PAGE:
Please, chill out. Kick a ball, not me.

Thanks for pointing out where the answer is in this long thread.
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Thomas

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You don't have to follow someone to respond to them. I mean, look at Firefox Answers: http://twitter.com/firefox_answers he's following NOBODY, but he's helped thousands of people. I still think Google Reader is the better bet, I take the people I really want to read and put their feeds in there, so that not only can I read them, but I can search their old posts quickly. Twitter search only goes about 4 months back _at the most_, but Google Reader goes forever.
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No, but you do have to follow them to narrow your field of interest and squelch the noise. I'm personally not interested in what people had for dinner, but I am interested in reading what journalists, PR peeps, and IT peeps are talking about.
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Thomas

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However, by following more than 2000 people, you're adding more noise. PR people are especially noisy, because they know other people are noisy, and as they'd like to be on your front page they try to be noisier. Typically.
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It's not noise if it's on topic. Of the 1800 I now follow, probably no more than a few hundred, if that, actively update.

Besides, I'm used to information overload. My eyes and brain are scalable.
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Thomas

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So then why are you following people who have abandoned Twitter? If you unfollowed them that could help a lot.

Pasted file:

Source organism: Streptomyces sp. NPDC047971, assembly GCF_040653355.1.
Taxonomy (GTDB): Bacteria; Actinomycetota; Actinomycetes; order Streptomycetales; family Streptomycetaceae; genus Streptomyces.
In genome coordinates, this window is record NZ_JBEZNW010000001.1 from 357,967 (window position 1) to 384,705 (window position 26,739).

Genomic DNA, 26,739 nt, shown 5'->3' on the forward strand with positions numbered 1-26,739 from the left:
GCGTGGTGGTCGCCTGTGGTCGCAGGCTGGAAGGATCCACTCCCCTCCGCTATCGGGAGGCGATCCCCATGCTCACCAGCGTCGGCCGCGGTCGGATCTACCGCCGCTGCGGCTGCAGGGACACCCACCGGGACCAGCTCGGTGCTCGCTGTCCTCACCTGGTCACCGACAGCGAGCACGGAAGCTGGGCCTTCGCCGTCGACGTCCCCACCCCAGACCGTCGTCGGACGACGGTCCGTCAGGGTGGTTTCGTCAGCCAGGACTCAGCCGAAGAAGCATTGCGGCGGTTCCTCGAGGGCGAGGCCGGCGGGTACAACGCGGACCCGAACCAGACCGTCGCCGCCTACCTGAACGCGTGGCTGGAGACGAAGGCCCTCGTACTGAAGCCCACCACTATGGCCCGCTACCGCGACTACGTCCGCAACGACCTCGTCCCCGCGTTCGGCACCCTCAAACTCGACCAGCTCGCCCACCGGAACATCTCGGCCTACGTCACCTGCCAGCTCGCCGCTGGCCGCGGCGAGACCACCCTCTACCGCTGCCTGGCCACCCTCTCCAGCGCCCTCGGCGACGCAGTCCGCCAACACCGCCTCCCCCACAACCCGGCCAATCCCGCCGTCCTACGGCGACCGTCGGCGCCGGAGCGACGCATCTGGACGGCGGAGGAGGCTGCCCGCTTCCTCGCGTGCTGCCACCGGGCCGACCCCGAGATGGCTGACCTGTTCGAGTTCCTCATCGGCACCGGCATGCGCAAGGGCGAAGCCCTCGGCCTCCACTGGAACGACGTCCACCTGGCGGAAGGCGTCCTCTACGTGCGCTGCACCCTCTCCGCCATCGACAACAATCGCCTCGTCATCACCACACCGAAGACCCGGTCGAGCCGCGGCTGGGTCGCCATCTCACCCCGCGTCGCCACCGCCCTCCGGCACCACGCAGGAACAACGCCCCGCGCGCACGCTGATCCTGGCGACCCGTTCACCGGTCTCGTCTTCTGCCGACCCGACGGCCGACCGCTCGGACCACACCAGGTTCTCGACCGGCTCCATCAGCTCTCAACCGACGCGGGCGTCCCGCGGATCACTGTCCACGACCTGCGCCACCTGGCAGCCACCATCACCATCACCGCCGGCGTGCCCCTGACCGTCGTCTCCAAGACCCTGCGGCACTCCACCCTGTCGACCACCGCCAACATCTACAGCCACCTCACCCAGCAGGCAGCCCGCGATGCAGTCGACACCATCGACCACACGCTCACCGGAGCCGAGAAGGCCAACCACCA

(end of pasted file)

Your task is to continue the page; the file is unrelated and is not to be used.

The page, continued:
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Is there any easy way to identify them and unfollow?
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Thomas

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Not through Twitter, sadly. There might be an external API application that does it. If you find it, post a link, it's a good idea.
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Twitter could benefit from some simple managment features. For example, a basic database report on following/followers that shows name, # tweets, date of last tweet, etc., and allows selection of groups for unfollowing, etc.
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howardgr

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Wow, I'm really surprised at the tone people are using to answer RB's very legit question. It is perfectly fine to follow that many people, no one is reading every tweet anyway.
RB - you might look at TweetDeck.com or PeopleBrowsr to help create an interface that let you manage the various twitter streams (@ you, Directs, and even searches). Hope that's helpful.